Private equity firm Perseus has agreed to supply $75 million (€48 million) in debtor-in-possession financing for bankrupt US airline Frontier Airlines.
The Washington-DC based firm has also extended a $100 million equity commitment to help steer Frontier through its Chapter 11 reorganisation plan.
Under a motion filed by Frontier and awaiting approval by a New York bankruptcy court, Perseus would own just less than 80 percent of the Denver-based airliner.
Battered by rising fuel prices, Frontier filed for bankruptcy in early April after an unexpected delay with its principal credit card processor precipitated major liquidity problems. In its bankruptcy filings, the company reported $98 million in assets and $92 million in debts. US bank Wells Fargo is by far Frontier’s largest unsecured creditor with more than $93 million in unsecured claims.
Frontier has continued to operate a full schedule of flights during the bankruptcy proceedings.
The DIP financing represents Perseus’ first foray into the commercial airline industry, which has been a source of deep frustration for private equity firms in recent months.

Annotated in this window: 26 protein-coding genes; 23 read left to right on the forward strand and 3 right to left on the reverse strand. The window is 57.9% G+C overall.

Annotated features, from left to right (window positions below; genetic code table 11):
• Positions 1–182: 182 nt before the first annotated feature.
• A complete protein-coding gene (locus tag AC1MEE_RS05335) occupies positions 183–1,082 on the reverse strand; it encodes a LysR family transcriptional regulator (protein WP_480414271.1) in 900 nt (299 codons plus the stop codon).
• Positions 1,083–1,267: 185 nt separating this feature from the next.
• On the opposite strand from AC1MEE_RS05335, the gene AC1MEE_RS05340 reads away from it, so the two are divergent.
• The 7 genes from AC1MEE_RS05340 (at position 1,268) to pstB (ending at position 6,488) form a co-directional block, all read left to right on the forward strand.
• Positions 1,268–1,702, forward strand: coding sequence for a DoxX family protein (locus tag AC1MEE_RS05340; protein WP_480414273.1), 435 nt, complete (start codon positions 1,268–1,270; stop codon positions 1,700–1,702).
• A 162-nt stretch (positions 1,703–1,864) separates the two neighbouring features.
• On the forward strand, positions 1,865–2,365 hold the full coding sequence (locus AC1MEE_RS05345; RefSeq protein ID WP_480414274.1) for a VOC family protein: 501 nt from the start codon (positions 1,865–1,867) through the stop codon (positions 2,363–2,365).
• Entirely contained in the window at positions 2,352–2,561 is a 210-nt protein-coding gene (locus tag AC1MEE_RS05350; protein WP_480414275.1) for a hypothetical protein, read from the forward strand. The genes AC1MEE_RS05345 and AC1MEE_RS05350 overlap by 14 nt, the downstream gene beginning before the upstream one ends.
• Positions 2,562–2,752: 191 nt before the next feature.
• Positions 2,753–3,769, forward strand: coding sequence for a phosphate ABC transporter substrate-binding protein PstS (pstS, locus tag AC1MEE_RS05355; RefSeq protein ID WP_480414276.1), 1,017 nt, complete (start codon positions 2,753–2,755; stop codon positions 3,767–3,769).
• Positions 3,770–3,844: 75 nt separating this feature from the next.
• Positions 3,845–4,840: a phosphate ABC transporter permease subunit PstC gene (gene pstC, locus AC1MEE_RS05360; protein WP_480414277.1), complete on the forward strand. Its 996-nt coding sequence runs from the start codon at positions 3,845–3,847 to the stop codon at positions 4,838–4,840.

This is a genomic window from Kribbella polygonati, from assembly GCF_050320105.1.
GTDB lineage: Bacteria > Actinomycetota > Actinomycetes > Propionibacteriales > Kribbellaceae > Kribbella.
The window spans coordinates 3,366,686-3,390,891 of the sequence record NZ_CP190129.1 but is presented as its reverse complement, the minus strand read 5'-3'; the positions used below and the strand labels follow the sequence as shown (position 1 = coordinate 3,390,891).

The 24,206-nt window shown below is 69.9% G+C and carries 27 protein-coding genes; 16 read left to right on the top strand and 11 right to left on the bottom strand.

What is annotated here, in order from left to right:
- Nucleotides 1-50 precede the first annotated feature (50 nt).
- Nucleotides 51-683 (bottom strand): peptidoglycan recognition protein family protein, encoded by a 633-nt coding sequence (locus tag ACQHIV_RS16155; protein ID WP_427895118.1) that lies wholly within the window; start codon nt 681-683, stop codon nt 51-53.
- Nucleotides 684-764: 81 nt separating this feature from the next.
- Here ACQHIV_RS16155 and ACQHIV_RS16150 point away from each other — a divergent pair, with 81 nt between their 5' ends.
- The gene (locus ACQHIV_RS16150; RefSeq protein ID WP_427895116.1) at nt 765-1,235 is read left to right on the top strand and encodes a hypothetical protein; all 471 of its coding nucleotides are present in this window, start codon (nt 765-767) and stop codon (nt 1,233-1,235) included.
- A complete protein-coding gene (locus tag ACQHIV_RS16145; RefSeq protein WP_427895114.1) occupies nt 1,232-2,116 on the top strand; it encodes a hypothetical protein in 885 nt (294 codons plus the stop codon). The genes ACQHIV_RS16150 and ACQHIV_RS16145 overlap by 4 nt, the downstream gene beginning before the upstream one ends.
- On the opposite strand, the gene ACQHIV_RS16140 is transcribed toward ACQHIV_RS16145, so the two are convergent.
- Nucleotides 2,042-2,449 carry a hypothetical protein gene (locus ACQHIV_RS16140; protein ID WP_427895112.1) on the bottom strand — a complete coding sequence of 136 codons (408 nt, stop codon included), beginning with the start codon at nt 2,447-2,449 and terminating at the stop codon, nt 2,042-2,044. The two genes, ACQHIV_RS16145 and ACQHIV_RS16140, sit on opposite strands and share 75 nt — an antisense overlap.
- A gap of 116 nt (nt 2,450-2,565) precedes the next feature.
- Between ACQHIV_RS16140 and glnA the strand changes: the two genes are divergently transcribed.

Hurt by many of the similar forces roiling Frontier, The Yucaipa Companies-owned Aloha Airlines and MatlinPatterson-backed ATA Airlines both filed for Chapter 11 earlier this year.
Headed by long-time private equity veteran Frank Pearl, Perseus is well known for its high-profile roster of investment professionals. Partners at the firm include former United Nations ambassador Richard Holbrooke, former Fannie Mae chairman James Johnson, and former Arthur Anderson managing partner John Schwieters. Pearl is a former partner with Wesray Capital, a seminal 1980s buyout firm.
Perseus is currently investing its sixth fund, closed on $600 million 2006. The firm typically targets middle market buyout and growth equity transactions in distressed investments, biotechnology and energy.